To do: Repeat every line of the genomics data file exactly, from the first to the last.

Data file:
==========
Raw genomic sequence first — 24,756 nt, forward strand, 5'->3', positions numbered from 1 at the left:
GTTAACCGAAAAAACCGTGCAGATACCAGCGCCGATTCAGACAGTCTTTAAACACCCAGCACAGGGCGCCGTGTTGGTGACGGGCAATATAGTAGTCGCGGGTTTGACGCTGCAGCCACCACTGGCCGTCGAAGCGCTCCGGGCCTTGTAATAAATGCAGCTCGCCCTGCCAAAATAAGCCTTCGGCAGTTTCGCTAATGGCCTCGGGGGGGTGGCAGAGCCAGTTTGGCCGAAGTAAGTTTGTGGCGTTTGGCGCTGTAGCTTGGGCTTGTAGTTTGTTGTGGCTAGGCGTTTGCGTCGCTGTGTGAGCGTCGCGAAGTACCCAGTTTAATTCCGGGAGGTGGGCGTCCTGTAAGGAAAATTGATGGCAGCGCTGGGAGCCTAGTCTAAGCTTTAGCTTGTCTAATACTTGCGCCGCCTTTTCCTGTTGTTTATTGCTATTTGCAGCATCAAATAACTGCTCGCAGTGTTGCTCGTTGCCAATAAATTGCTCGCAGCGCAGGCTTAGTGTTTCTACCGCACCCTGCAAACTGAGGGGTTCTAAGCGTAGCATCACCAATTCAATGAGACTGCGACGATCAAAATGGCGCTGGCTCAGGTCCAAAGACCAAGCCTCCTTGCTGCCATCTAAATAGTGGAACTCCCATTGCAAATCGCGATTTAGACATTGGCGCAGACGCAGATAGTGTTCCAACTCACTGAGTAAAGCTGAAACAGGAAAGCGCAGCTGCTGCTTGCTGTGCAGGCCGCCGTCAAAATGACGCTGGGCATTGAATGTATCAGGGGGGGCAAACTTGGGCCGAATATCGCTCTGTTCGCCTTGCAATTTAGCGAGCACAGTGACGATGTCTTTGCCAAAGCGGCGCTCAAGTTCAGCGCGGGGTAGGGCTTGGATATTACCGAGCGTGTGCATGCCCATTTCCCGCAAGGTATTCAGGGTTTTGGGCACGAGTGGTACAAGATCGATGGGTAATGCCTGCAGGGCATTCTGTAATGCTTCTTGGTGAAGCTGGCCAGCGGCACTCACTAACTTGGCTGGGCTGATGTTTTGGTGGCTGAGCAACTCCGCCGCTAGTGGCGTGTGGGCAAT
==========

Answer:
Raw genomic sequence first — 24,756 nt, forward strand, 5'->3', positions numbered from 1 at the left:
GTTAACCGAAAAAACCGTGCAGATACCAGCGCCGATTCAGACAGTCTTTAAACACCCAGCACAGGGCGCCGTGTTGGTGACGGGCAATATAGTAGTCGCGGGTTTGACGCTGCAGCCACCACTGGCCGTCGAAGCGCTCCGGGCCTTGTAATAAATGCAGCTCGCCCTGCCAAAATAAGCCTTCGGCAGTTTCGCTAATGGCCTCGGGGGGGTGGCAGAGCCAGTTTGGCCGAAGTAAGTTTGTGGCGTTTGGCGCTGTAGCTTGGGCTTGTAGTTTGTTGTGGCTAGGCGTTTGCGTCGCTGTGTGAGCGTCGCGAAGTACCCAGTTTAATTCCGGGAGGTGGGCGTCCTGTAAGGAAAATTGATGGCAGCGCTGGGAGCCTAGTCTAAGCTTTAGCTTGTCTAATACTTGCGCCGCCTTTTCCTGTTGTTTATTGCTATTTGCAGCATCAAATAACTGCTCGCAGTGTTGCTCGTTGCCAATAAATTGCTCGCAGCGCAGGCTTAGTGTTTCTACCGCACCCTGCAAACTGAGGGGTTCTAAGCGTAGCATCACCAATTCAATGAGACTGCGACGATCAAAATGGCGCTGGCTCAGGTCCAAAGACCAAGCCTCCTTGCTGCCATCTAAATAGTGGAACTCCCATTGCAAATCGCGATTTAGACATTGGCGCAGACGCAGATAGTGTTCCAACTCACTGAGTAAAGCTGAAACAGGAAAGCGCAGCTGCTGCTTGCTGTGCAGGCCGCCGTCAAAATGACGCTGGGCATTGAATGTATCAGGGGGGGCAAACTTGGGCCGAATATCGCTCTGTTCGCCTTGCAATTTAGCGAGCACAGTGACGATGTCTTTGCCAAAGCGGCGCTCAAGTTCAGCGCGGGGTAGGGCTTGGATATTACCGAGCGTGTGCATGCCCATTTCCCGCAAGGTATTCAGGGTTTTGGGCACGAGTGGTACAAGATCGATGGGTAATGCCTGCAGGGCATTCTGTAATGCTTCTTGGTGAAGCTGGCCAGCGGCACTCACTAACTTGGCTGGGCTGATGTTTTGGTGGCTGAGCAACTCCGCCGCTAGTGGCGTGTGGGCAAT